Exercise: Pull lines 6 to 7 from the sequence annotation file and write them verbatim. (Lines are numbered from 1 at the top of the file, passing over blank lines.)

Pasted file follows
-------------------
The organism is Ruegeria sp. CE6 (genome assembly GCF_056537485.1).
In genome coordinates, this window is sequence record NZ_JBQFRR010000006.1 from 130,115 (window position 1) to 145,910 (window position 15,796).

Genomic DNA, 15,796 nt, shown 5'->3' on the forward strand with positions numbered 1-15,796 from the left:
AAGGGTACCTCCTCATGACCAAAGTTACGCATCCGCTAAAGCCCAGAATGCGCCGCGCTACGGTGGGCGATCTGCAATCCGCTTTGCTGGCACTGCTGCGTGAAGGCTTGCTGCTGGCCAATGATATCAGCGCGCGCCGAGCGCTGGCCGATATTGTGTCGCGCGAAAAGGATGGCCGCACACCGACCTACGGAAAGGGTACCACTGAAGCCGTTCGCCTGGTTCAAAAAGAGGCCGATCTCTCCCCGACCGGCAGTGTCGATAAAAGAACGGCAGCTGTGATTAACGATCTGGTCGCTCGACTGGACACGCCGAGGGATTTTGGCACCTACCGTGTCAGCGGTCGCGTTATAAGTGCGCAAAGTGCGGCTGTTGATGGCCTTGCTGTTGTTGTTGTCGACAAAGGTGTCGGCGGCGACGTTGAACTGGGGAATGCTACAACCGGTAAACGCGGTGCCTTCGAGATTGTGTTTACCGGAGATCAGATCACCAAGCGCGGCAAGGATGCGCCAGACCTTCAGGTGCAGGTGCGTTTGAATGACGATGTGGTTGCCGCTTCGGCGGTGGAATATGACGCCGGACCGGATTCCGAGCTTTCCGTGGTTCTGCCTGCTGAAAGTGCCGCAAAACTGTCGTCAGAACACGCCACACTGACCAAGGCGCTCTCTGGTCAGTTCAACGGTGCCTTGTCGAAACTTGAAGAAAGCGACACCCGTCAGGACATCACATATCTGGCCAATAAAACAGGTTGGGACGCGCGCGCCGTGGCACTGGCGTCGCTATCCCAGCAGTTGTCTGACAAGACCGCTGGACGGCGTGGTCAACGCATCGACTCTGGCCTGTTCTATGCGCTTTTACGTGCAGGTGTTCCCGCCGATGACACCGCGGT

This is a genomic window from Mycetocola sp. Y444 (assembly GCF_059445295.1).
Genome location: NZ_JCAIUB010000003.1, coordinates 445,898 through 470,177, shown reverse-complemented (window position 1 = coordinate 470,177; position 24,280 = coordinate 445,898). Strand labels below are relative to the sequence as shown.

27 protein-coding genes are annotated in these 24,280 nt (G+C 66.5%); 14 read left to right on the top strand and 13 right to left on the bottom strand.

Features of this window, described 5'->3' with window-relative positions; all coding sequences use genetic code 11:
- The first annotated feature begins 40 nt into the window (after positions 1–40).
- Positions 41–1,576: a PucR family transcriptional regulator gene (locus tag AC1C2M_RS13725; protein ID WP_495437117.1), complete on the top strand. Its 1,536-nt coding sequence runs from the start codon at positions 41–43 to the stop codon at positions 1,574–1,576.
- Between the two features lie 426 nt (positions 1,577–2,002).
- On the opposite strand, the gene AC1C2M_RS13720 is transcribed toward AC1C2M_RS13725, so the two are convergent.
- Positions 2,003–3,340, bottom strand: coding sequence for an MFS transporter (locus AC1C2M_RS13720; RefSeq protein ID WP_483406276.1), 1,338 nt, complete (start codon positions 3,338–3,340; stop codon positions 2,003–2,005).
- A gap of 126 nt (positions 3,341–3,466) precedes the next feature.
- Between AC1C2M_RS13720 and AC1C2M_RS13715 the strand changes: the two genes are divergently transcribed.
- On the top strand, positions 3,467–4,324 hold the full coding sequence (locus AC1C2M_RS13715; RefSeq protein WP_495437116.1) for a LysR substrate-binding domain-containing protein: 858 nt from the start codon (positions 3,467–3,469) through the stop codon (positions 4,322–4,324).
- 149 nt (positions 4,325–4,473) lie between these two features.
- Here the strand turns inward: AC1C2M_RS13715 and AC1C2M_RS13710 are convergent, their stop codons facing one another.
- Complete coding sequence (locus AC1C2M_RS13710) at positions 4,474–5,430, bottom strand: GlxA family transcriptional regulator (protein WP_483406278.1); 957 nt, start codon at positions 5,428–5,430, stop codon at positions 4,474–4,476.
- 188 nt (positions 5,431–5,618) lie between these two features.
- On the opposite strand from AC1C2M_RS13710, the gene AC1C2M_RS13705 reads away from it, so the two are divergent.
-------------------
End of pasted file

Genome location: NZ_JCAIUB010000003.1, coordinates 445,898 through 470,177, shown reverse-complemented (window position 1 = coordinate 470,177; position 24,280 = coordinate 445,898). Strand labels below are relative to the sequence as shown.

27 protein-coding genes are annotated in these 24,280 nt (G+C 66.5%); 14 read left to right on the top strand and 13 right to left on the bottom strand.